• 0.6075614549571422
  • 0.44718786263204824
  • 0.13507537026019567

URL variable

An URL variable lets you access components of the current page URL. For example, if we have a page URL  https://clearbank.com?source=newsletter&medium=email we can pull out the newsletter value.

An URL variable in Tag Manager.

Here’s a detailed description of each element that can be used in this variable:

  • GET pararmeter: You can pass selected GET parameter to this variable. For example for the page URL https://clearbank.com?source=newsletter&medium=email you can choose source to pass newsletter to your variable.

When your GET parameter is not present or has no value, the variable value will be an empty string. Numeric strings will be converted to numbers. TRUE, true, FALSE, false string will be converted to boolean values.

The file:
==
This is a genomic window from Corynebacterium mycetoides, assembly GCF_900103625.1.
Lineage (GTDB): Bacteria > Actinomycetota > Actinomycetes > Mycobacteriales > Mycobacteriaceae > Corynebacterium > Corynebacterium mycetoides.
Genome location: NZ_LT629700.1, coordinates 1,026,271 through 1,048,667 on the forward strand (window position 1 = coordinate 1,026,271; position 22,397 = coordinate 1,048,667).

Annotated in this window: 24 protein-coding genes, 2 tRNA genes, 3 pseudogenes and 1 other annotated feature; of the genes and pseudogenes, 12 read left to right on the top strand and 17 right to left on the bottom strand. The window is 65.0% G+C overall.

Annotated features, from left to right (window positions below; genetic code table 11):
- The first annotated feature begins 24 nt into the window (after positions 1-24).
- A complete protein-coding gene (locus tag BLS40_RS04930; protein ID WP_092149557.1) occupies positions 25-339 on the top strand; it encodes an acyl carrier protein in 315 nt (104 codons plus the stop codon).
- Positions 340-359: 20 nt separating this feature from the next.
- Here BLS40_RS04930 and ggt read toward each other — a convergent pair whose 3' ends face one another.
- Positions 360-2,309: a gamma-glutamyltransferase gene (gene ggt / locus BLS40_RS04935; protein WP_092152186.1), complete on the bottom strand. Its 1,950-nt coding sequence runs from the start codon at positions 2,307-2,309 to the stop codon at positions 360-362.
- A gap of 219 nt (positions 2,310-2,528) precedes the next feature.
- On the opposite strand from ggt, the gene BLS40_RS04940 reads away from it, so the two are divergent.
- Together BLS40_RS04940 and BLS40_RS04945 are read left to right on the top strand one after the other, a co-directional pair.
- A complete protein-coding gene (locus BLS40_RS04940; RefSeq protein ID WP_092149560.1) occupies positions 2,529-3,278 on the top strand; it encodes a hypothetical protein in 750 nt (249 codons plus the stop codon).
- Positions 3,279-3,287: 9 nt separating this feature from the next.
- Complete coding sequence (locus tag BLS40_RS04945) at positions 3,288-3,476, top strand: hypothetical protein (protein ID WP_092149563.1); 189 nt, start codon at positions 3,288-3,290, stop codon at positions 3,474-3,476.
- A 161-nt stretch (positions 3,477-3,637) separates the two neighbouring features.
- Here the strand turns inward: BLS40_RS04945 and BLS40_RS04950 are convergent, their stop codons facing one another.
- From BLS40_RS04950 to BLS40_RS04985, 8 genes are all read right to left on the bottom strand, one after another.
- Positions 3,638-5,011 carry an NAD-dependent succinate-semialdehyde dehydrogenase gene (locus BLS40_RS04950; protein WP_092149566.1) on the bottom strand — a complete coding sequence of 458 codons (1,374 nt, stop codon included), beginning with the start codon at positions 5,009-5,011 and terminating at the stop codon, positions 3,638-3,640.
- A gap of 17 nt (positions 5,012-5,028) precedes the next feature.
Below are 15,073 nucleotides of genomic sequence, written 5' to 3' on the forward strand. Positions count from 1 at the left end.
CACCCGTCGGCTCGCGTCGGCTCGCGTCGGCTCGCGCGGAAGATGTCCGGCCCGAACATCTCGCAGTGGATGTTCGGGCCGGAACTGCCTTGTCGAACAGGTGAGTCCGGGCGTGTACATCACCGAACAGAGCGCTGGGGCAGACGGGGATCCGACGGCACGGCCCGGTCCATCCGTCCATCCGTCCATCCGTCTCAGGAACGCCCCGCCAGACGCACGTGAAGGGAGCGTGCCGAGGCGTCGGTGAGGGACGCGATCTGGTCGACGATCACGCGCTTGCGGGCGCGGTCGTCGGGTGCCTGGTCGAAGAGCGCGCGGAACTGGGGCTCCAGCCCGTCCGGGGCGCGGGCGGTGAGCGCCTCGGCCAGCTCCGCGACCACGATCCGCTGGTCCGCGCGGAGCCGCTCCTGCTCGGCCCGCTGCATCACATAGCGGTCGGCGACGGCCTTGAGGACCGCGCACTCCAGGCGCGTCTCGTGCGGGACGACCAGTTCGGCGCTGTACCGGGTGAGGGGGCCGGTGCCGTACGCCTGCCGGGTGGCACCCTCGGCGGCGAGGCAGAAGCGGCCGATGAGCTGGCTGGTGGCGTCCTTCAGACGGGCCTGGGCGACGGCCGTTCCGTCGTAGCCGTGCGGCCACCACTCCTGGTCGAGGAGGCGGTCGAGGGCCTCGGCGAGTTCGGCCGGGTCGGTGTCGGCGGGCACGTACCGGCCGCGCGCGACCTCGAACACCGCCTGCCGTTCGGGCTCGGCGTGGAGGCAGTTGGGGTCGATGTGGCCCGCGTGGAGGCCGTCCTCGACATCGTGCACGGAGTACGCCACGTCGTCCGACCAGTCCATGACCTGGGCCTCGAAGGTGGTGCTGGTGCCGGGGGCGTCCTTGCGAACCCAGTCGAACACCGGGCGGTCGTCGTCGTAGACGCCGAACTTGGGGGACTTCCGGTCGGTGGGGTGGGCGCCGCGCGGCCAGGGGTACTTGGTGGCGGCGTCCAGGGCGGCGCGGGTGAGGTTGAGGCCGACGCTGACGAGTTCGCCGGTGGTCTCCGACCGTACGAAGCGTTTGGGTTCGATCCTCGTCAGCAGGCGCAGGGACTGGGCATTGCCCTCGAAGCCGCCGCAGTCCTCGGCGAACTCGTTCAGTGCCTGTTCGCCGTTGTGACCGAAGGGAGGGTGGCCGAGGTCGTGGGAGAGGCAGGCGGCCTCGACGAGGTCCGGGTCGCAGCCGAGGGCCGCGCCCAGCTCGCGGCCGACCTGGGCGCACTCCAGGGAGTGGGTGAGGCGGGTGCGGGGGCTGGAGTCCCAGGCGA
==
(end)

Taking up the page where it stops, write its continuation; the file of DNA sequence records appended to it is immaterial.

• Query: With this option our variable will get full query string. For example for URL https://clearbank.com?source=newsletter&medium=email you will get source=newsletter&medium=email as your variable’s value.

When your query string is empty, this value holds empty string.

  • Protocol: Here your variable will receive http or https as a value.

This variable will always hold either http or https.

Was this article helpful?

Be the first to rate this article.

Technical Support

If you have any questions, drop us a line at support_SPC@piwik_SPC.pro.

We’re happy to help!